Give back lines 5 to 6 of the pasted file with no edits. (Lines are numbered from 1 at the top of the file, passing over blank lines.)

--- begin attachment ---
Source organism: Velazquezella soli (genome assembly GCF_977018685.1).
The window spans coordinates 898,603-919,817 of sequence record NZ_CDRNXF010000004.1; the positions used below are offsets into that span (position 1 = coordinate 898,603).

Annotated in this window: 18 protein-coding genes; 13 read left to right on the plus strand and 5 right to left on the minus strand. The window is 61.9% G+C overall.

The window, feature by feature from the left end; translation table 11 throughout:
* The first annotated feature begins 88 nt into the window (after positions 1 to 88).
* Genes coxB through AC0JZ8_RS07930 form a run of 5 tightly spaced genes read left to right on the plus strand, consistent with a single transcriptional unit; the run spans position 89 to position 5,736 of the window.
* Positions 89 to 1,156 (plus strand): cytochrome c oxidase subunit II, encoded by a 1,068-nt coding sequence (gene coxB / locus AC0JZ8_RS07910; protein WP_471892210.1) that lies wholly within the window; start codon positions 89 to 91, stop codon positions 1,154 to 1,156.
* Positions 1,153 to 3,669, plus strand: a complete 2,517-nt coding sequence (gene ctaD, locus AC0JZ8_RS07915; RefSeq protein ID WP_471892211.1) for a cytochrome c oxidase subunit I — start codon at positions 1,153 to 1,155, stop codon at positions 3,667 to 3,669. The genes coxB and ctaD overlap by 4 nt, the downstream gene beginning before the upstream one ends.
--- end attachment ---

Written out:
* The first annotated feature begins 88 nt into the window (after positions 1 to 88).
* Genes coxB through AC0JZ8_RS07930 form a run of 5 tightly spaced genes read left to right on the plus strand, consistent with a single transcriptional unit; the run spans position 89 to position 5,736 of the window.